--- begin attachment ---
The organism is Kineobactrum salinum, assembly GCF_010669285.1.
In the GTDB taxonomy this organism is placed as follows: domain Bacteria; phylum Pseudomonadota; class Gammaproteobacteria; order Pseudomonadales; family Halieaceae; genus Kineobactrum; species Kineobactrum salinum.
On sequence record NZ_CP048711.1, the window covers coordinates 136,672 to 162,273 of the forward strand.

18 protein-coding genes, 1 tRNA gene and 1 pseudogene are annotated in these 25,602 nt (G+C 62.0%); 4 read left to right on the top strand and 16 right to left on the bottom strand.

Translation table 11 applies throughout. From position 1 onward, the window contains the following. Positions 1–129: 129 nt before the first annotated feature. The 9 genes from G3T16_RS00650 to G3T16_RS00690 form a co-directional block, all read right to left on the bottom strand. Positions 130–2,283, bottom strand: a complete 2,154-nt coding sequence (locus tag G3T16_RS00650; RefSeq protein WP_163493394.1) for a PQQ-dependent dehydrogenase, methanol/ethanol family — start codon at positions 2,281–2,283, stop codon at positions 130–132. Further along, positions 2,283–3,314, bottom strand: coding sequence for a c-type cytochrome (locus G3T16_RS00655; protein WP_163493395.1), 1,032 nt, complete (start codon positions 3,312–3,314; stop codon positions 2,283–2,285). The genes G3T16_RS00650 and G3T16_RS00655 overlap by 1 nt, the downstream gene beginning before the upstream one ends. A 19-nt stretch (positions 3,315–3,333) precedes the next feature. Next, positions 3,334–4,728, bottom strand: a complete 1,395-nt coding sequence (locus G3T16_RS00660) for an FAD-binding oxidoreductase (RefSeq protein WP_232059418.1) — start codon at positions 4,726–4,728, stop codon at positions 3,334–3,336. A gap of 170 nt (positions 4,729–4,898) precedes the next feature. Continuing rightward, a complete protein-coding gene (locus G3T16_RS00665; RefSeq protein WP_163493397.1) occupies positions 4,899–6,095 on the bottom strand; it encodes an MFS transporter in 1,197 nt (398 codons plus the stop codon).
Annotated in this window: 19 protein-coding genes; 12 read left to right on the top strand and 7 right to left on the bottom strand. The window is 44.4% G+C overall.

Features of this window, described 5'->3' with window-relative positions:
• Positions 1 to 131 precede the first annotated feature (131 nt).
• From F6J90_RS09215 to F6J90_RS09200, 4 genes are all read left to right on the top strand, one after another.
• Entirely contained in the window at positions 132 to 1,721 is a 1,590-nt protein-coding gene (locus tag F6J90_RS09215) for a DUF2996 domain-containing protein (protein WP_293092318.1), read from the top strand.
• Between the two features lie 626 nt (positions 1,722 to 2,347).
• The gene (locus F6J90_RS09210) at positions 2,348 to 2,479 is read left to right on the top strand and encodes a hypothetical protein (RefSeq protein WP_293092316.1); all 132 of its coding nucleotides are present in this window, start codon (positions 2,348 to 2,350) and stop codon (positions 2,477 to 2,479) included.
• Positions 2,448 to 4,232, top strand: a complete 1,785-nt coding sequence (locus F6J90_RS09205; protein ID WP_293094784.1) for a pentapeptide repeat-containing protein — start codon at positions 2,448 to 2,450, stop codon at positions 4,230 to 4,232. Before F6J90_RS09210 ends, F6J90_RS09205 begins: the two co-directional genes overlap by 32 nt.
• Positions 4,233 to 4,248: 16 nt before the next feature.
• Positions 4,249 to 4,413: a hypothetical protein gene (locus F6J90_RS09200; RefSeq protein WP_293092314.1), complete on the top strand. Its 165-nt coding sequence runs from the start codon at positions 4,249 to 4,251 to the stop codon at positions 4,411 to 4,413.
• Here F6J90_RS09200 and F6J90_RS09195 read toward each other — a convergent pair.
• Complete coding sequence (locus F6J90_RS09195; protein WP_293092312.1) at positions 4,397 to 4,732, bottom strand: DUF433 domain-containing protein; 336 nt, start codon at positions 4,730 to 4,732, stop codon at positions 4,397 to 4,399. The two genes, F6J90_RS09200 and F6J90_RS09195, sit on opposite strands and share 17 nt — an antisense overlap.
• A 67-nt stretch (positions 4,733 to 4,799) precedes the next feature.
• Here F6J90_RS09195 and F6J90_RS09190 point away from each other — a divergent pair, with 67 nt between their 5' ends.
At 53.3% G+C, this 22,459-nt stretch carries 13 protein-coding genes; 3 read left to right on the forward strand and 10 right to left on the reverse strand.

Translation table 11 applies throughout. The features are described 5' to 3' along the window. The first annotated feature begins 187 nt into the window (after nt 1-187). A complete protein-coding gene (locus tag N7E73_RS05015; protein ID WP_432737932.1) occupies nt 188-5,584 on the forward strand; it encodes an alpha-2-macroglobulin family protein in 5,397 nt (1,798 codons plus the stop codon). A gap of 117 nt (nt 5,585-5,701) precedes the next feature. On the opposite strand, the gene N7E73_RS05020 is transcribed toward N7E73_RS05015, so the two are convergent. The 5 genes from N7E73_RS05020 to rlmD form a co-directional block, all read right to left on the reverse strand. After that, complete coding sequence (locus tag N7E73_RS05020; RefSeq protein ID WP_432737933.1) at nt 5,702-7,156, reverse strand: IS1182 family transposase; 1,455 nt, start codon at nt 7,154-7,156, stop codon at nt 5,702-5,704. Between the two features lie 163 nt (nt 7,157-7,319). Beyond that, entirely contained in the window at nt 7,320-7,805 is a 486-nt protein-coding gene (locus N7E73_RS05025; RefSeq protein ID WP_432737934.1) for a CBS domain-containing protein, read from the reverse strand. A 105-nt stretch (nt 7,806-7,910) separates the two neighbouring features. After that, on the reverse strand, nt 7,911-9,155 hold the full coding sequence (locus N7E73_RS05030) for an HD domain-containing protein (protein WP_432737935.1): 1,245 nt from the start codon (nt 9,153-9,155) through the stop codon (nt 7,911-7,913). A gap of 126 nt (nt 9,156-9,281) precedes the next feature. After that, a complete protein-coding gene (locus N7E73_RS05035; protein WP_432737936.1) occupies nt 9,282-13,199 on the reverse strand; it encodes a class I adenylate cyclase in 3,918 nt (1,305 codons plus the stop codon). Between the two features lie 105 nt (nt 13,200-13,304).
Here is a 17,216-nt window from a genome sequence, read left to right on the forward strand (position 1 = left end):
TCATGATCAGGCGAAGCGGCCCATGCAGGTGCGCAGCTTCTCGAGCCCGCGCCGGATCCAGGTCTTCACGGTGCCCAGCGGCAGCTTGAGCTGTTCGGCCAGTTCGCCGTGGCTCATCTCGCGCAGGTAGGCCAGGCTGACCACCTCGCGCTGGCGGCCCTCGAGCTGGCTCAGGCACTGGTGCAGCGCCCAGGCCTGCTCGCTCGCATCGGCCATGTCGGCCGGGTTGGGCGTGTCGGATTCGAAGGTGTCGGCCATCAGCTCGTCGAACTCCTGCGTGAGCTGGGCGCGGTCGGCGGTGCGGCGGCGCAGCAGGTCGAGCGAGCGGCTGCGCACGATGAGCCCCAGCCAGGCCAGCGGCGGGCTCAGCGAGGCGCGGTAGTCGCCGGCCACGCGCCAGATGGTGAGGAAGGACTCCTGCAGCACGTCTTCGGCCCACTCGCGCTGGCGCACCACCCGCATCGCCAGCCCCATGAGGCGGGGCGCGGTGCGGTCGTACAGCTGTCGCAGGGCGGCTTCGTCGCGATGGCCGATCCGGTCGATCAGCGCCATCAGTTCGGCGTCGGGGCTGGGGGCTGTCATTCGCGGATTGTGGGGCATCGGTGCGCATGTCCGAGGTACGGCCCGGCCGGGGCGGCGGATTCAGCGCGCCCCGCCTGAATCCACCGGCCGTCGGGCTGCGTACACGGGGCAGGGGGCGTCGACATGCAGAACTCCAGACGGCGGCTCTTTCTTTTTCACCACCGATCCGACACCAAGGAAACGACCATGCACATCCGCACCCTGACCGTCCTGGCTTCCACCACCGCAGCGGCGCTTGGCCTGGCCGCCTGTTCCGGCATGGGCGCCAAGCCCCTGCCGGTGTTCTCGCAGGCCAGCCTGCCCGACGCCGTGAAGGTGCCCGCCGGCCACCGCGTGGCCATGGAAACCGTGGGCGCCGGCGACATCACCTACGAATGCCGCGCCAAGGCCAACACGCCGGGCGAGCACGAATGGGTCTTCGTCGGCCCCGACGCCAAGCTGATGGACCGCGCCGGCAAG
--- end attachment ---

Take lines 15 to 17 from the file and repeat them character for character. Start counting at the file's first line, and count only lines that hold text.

• Positions 4,249 to 4,413: a hypothetical protein gene (locus F6J90_RS09200; RefSeq protein WP_293092314.1), complete on the top strand. Its 165-nt coding sequence runs from the start codon at positions 4,249 to 4,251 to the stop codon at positions 4,411 to 4,413.
• Here F6J90_RS09200 and F6J90_RS09195 read toward each other — a convergent pair.
• Complete coding sequence (locus F6J90_RS09195; protein WP_293092312.1) at positions 4,397 to 4,732, bottom strand: DUF433 domain-containing protein; 336 nt, start codon at positions 4,730 to 4,732, stop codon at positions 4,397 to 4,399. The two genes, F6J90_RS09200 and F6J90_RS09195, sit on opposite strands and share 17 nt — an antisense overlap.